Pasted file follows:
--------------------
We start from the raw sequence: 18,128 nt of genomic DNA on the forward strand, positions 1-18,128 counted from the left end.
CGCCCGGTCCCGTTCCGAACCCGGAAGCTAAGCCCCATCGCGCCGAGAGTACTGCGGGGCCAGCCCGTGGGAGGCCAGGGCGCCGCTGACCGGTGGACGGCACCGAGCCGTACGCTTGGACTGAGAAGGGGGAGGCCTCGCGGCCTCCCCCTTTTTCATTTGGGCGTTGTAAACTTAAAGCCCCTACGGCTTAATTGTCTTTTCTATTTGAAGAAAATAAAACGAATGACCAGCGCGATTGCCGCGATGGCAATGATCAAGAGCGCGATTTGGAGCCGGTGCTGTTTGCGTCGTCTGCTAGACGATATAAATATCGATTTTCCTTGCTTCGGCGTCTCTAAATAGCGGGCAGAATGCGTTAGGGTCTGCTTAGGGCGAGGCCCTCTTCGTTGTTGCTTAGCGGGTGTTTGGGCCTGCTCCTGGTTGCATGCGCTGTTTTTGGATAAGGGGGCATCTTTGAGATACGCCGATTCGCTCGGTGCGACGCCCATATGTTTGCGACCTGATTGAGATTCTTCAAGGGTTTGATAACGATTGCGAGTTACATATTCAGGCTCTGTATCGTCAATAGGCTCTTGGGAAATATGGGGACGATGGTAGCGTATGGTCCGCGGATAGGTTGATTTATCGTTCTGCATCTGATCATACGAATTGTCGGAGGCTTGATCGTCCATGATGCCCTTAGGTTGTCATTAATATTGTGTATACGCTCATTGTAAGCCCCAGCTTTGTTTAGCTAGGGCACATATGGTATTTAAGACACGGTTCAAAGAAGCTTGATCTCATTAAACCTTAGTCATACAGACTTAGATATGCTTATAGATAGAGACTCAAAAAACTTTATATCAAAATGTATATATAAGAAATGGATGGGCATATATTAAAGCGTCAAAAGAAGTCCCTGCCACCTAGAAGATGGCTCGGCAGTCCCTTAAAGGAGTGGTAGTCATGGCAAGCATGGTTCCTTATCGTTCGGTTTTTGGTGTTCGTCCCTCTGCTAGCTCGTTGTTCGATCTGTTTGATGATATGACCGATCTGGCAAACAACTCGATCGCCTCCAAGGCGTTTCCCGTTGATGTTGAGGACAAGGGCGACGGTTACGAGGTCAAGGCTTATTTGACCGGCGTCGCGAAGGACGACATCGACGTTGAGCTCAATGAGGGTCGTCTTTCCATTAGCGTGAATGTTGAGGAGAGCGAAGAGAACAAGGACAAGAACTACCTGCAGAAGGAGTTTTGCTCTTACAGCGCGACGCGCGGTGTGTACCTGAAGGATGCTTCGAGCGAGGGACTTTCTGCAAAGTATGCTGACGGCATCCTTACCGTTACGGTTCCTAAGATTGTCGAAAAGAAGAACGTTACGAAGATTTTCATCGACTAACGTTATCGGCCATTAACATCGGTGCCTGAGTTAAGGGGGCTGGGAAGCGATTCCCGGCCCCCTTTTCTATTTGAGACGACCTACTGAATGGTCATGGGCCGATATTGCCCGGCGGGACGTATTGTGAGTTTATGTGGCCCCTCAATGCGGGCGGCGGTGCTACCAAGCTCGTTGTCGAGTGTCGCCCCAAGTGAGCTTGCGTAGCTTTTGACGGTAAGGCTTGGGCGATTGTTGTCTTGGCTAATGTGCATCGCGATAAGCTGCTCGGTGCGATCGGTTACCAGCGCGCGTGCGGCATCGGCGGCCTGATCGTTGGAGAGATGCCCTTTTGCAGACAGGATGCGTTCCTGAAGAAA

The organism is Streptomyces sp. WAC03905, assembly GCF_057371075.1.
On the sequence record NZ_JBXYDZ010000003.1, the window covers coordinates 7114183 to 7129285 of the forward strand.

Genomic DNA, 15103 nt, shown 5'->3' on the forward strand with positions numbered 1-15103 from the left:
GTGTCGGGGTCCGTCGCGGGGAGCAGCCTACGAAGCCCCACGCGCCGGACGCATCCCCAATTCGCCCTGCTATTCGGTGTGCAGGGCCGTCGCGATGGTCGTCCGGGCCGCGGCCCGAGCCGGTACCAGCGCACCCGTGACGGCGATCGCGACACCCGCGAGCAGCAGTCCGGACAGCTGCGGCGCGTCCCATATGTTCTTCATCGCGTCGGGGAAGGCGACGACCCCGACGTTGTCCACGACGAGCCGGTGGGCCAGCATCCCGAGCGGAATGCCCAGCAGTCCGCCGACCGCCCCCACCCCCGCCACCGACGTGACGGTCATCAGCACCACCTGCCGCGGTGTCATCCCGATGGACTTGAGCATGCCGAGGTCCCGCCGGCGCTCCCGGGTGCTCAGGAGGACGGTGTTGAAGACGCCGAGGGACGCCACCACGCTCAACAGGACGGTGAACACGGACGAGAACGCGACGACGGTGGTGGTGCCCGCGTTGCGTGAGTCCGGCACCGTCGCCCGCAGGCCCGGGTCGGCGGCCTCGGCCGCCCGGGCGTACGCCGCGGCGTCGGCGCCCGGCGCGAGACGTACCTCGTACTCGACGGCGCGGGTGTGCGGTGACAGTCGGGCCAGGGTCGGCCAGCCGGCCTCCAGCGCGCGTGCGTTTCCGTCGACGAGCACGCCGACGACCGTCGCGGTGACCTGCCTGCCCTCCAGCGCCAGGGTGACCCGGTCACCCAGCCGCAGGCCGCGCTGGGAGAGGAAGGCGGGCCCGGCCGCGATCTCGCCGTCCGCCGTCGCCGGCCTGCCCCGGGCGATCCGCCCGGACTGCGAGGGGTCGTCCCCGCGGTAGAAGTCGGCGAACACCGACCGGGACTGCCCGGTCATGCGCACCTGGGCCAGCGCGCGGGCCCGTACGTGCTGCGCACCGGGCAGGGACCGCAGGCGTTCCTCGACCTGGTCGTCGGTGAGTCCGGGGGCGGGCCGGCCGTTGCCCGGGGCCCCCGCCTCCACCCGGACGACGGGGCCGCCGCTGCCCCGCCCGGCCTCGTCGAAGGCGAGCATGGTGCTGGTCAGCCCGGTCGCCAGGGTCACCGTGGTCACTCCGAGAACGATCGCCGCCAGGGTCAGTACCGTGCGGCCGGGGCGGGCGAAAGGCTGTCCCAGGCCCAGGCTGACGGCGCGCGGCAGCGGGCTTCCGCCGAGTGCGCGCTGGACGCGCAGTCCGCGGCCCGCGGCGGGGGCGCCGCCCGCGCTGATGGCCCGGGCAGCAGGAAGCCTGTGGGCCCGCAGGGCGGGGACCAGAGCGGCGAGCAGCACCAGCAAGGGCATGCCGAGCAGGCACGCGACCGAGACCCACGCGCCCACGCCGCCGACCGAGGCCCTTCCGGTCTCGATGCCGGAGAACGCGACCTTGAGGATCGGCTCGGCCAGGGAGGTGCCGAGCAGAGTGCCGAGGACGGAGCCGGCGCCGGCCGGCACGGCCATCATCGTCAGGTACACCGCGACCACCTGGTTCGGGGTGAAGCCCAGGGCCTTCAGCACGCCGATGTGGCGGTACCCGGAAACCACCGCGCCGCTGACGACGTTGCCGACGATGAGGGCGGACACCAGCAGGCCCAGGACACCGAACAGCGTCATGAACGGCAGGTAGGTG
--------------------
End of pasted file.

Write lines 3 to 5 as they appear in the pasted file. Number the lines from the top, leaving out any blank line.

The organism is Streptomyces sp. WAC03905, assembly GCF_057371075.1.
On the sequence record NZ_JBXYDZ010000003.1, the window covers coordinates 7114183 to 7129285 of the forward strand.

Genomic DNA, 15103 nt, shown 5'->3' on the forward strand with positions numbered 1-15103 from the left: